From the time I was 15, I have dealt with mental illness, though I didn't exactly know what it was. I had my first panic attack when I was in high school. It was terrifying and I don't recommend panic attacks to anyone. They're not enjoyable and you should go to the movies instead. I dealt with them because I didn't have a choice. I also experienced crippling episodes of depression the left me wanting to die. I didn't know how to deal with depression at that time, but I learned some techniques later in life through CBT (Cognitive Behavior Therapy). This helped me with both anxiety and depression.
By the time I was 18 years old, I was exhausted and made the leap to start taking psychiatric medication. The first medication I tried was Prozac. It worked for me for many years. It controlled my anxiety, panic, and depression.
Over the years, different diagnoses were thrown around but my blanket diagnosis was Major Depressive Disorder and Panic Disorder. I knew there was something more going on. When I turned 24, I had already graduated from NYU and I wanted to pursue a career in veterinary medicine. I started taking pre-med biology and it made no sense to me. No matter how much tutoring I got, it was as if the professor was speaking another language. She was speaking in my native tongue and I couldn't get any of it.
Something was wrong with me but I didn't know what it was. I found a clinic where I had a full assessment to determine if I had a learning disability. I had suspected it all along throughout school. The trouble was, if there was a subject I wasn't great at, I would avoid it. I dropped out of chemistry, physics, and failed pre-calculus. But I excelled at English and History, but even those were challenges for me because of the extensive amount of reading associated with them. A 300-page book would be assigned to me and I needed to read it in three weeks. But I mentally could not do it. I got away with skimming books in high school for relevant quotes I could use to look smart in class or parts I could put in term papers. Anything I needed to do to pretend like I read the entire book I would do. And that's the thing, I couldn't read. I was literate, but I would read the same page 10 times and not understand what was going on in the story. Something was definitely wrong, but I covered it up really well.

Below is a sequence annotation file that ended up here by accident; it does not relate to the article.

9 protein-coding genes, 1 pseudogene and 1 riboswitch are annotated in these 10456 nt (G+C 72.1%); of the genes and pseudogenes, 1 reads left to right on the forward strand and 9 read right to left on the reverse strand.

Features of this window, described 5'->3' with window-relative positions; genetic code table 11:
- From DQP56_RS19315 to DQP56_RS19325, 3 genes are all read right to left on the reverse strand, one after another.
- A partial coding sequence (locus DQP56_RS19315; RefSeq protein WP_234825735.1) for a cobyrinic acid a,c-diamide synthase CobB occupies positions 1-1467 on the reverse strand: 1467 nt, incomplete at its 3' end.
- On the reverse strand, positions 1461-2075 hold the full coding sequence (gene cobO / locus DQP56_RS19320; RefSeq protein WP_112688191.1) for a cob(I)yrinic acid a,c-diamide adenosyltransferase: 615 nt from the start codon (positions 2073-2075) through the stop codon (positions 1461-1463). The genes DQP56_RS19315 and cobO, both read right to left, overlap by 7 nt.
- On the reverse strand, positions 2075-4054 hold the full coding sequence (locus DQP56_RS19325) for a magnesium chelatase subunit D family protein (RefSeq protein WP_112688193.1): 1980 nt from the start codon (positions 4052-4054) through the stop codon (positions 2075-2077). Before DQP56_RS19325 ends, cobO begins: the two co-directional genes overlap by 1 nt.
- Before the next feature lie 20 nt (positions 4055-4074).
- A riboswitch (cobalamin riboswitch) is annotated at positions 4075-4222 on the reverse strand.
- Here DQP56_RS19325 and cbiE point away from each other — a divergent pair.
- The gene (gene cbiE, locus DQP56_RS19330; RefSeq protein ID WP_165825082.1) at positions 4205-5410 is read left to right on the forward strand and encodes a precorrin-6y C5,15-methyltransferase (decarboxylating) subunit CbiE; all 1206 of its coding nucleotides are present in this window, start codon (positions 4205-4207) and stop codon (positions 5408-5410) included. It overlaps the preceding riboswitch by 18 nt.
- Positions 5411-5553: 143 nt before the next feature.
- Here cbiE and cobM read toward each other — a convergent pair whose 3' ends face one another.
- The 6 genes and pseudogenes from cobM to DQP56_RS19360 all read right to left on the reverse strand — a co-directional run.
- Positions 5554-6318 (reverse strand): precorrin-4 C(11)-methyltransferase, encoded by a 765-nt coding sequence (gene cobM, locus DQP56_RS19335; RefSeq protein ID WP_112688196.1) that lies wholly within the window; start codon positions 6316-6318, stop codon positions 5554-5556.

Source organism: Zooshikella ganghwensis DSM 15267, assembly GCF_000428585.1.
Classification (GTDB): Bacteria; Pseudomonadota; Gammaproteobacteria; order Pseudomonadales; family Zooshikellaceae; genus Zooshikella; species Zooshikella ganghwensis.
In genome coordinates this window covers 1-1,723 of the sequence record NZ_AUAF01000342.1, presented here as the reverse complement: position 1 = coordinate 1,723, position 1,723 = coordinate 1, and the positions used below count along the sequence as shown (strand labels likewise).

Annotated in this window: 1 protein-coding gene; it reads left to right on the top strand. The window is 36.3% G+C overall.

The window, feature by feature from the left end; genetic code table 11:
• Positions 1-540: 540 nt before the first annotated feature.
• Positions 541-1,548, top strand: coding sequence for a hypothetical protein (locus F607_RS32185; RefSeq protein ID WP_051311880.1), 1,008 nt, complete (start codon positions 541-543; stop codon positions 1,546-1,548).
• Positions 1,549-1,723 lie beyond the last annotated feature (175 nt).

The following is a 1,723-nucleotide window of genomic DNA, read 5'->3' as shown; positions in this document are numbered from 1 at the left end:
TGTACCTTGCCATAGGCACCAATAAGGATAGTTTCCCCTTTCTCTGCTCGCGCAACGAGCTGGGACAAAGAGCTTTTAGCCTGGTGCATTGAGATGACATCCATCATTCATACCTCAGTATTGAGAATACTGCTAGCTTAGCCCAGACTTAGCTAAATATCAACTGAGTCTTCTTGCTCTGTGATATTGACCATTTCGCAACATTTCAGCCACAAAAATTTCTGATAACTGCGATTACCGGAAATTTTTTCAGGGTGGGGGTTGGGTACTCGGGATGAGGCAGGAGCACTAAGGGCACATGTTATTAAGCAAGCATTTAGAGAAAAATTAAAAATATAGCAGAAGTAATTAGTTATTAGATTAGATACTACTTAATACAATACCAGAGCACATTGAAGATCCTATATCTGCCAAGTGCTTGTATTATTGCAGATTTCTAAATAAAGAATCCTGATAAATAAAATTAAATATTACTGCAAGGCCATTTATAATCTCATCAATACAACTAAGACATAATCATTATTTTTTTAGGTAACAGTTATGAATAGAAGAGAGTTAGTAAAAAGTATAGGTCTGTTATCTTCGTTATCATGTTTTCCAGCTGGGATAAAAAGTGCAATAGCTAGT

Fast forward to when I turn 24 and take the leap to get evaluated. The evaluation comes back and things begin to make a little more sense. I have a visual-spatial learning disability and ADHD. I asked my psychiatrist to try Adderall and it doesn't do much for me so I give up.
Over the course of my life, I've tried many medications. These include Prozac, Zyprexa, Seroquel, Wellbutrin, Effexor, Lexapro, Celexa, Neurontin, Lamictal, Trintellix, Trazodone, and Ativan. I know so much about psychotropic medications that I could be a pharmacy technician. So many medications, therapy, specialists and yet I wasn't getting better and I didn't know why. I tried Cognitive Behavior Therapy, Psychoanalysis, Gestalt and Family Systems. They are helped to some degree but I still felt that something was missing.
I knew I had anxiety, panic attacks, ADHD, and depression (sometimes) but something didn't quite make sense.
In March 2017, I was taking Lexapro. Things were going extremely well for me. I was doing a reading of my book (The Stigma Fighters Anthology) at NYU along with the other mental health advocates featured in the book. I had a hashtag go viral #ThisIsWhatAnxietyFeelsLike and I was featured in The New York Times. Needless to say, my life was pretty awesome. I was also feeling a mixture of other emotions because there were personal and family issues I was dealing with. I was both ecstatic and sad underneath this. I repressed the sadness and continued to act like I was on top of the world...until my world started to crumble. The extremely pronounced happiness didn't feel right. I started to feel anxious to the point where I was shaking on my bed.